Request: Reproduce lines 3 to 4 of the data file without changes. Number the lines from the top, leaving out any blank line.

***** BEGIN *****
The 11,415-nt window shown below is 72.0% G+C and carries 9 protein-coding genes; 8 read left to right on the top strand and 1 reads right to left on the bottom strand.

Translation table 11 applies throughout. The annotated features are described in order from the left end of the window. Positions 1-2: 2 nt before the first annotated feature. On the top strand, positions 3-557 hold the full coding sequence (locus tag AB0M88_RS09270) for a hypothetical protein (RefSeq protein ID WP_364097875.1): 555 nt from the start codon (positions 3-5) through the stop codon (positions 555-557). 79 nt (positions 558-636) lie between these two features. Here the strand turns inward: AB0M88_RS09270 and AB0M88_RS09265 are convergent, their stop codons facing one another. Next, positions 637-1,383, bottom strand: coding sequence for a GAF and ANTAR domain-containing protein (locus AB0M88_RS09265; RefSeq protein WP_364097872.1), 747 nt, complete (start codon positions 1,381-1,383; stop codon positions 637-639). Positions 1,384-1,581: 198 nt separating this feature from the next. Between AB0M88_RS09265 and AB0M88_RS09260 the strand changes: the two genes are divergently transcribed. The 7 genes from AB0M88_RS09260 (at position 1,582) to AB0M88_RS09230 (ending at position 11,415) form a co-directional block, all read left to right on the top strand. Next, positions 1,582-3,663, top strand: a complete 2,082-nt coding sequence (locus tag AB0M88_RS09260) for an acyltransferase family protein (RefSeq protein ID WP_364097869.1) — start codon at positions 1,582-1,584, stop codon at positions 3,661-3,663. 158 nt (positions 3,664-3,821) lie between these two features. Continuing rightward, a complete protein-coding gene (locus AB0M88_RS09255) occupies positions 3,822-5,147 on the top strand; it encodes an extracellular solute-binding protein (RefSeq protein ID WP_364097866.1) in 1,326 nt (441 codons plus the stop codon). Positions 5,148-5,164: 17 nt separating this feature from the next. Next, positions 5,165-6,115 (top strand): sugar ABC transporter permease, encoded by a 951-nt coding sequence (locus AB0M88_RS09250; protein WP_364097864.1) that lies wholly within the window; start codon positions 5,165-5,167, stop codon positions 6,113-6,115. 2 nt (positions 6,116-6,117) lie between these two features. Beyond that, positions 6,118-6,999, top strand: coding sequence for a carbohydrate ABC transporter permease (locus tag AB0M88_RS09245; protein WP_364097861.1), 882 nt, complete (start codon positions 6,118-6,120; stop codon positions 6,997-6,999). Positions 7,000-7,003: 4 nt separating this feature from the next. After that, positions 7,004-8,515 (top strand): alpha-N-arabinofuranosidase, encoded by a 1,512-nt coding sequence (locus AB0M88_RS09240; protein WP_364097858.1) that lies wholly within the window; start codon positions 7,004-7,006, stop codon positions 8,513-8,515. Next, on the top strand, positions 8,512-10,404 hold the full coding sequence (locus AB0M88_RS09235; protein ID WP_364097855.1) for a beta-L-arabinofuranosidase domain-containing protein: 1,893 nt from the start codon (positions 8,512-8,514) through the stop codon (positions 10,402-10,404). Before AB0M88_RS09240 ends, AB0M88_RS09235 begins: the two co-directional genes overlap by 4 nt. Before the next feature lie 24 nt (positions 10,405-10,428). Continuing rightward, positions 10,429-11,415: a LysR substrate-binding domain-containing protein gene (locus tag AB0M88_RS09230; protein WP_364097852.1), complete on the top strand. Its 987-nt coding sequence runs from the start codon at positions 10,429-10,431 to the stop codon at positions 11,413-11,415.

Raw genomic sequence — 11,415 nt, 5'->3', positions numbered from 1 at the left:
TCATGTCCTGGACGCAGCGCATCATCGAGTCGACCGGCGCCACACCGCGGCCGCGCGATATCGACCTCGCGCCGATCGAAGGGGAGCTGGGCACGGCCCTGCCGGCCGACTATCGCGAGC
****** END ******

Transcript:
Raw genomic sequence — 11,415 nt, 5'->3', positions numbered from 1 at the left:
TCATGTCCTGGACGCAGCGCATCATCGAGTCGACCGGCGCCACACCGCGGCCGCGCGATATCGACCTCGCGCCGATCGAAGGGGAGCTGGGCACGGCCCTGCCGGCCGACTATCGCGAGC